One of the questions we get asked a lot is how we decide what will be on our front page each day. That happens in our daily news meeting, and at 2:30 p.m. Friday, all of our top editors will hold that very meeting at the fair. You’ll see everything that goes into picking the stories that will run in the next day’s newspaper. Afterward, there will be a Q&A with the editors.

Then at 4 p.m., our newspaper’s amazing artist Molly Quinn and our uber-talented front-page designer Chris Soprych will talk about how they put together the distinctive look of The Spokesman-Review. When that session is over, you’ll be able to watch Chris design the next day’s front page.

And all of that’s just on the first day of the fair.

On Saturday at 1 p.m., I’ll have a sit-down with Spokane County Sheriff Ozzie Knezovich that will include lots of questions from our audience. At 4, there will be a fun presentation that looks at the history of newspapers in movies.

Here are a few of the other cool things that we’ll do at the fair this year:

  • Spokesman-Review photographer Jesse Tinsley will give you tips on how to take great photos at the fair … even on a phone.
  • Our sports writers will spill all the latest scoops and answer all your questions about the Cougs and Zags.
  • Government editor Jonathan Brunt will host multiple candidate forums throughout the fair, and I’ll have a conversation with Spokane Mayor David Condon on Sept. 16, at 1 p.m.
  • We’ll sit down with the Top Chef next door, Spokane’s Chad White, as he talks about what it was like to be on TV’s most-popular cooking contest.
  • There are a number of sessions with our newspaper’s award-winning photo staff that you won’t want to miss.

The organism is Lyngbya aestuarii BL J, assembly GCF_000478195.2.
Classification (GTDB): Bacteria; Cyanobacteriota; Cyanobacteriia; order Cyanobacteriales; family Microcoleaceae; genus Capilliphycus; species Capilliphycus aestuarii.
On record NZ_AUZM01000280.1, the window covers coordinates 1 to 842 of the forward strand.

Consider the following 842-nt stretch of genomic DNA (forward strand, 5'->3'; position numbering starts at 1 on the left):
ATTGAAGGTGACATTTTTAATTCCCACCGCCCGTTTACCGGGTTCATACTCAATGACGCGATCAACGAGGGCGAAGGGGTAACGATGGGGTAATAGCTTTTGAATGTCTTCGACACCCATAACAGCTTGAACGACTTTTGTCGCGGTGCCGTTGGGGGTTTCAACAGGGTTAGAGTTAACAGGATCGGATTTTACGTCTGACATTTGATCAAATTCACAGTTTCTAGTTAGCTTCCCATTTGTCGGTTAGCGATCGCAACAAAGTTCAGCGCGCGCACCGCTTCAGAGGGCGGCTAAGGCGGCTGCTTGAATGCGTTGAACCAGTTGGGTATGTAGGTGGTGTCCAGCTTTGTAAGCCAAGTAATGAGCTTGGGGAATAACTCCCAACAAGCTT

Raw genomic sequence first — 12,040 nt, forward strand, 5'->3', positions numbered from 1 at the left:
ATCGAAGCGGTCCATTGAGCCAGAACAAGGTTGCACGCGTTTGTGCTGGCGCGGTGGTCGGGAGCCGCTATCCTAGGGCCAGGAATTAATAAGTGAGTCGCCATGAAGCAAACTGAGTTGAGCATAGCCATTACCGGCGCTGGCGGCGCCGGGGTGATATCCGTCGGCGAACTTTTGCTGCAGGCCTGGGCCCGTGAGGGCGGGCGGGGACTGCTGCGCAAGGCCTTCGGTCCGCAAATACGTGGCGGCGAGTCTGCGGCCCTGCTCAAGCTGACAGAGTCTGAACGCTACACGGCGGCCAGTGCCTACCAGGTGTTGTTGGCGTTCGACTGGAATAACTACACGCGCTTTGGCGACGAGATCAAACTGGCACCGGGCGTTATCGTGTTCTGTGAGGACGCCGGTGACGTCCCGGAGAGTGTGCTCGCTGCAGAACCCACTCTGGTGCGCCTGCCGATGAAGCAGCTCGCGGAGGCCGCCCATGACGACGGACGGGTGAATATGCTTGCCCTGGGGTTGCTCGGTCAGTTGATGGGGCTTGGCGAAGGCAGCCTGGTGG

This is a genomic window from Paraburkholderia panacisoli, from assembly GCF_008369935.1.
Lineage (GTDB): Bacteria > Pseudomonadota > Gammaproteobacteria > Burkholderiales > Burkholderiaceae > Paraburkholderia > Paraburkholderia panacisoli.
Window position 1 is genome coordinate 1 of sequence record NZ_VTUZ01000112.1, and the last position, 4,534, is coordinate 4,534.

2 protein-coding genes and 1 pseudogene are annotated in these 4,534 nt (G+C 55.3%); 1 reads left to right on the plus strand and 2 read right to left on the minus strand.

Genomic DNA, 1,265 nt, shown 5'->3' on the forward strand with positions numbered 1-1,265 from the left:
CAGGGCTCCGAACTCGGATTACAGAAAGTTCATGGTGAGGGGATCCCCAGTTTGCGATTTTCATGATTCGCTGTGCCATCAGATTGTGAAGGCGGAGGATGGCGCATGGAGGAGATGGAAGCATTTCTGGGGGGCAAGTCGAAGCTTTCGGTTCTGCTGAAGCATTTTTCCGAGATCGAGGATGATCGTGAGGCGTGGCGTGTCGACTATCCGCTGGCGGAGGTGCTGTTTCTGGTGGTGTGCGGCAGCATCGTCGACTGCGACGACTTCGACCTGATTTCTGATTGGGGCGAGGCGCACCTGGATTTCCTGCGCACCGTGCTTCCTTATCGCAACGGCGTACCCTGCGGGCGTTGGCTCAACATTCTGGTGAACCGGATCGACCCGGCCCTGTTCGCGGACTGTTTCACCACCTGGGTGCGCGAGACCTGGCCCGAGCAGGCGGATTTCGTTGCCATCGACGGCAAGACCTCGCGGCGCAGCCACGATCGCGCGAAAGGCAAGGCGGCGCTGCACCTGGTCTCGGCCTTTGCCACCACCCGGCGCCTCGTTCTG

But back to the main reason we are there: Talking with our state’s agriculture experts.

  • On Monday, Spokesman-Review Metro Editor John Stucke will talk apples with Jon DeVaney of the Washington State Tree Fruit Association.
  • On Tuesday, Stucke will lead a livestock forum with Debbie and Mark Wiesler of Flying W Farms.
  • On Wednesday, Spokesman-Review senior reporter Thomas Clouse will have a conversation with the Washington Grain Commission’s Scott Yates about the state of Washington wheat around the world.
  • Then, on Sept. 14, we’ll have a conversation about agricultural gardening with S-R correspondent Pat Munts.

Plus, we’ll have a few surprise sessions that we’ll announce a little later. Spoiler alert: They’re biggies.

For those who have been to Northwest Passages events, you know we love giving out prizes. Our daily prizes at the fair are going to be something you really want.

Each day, we’ll be handing out a limited number of 12- by 18-inch prints of breathtaking photos from our “Year in the Fields” series. The only way to get the prints is to attend one of our daily sessions.

You see what I mean? This is what real “reader engagement” looks like.

Keep your Snapchat. We’re going to have real chats.

The Spokesman-Review At the Fair Click to view full schedule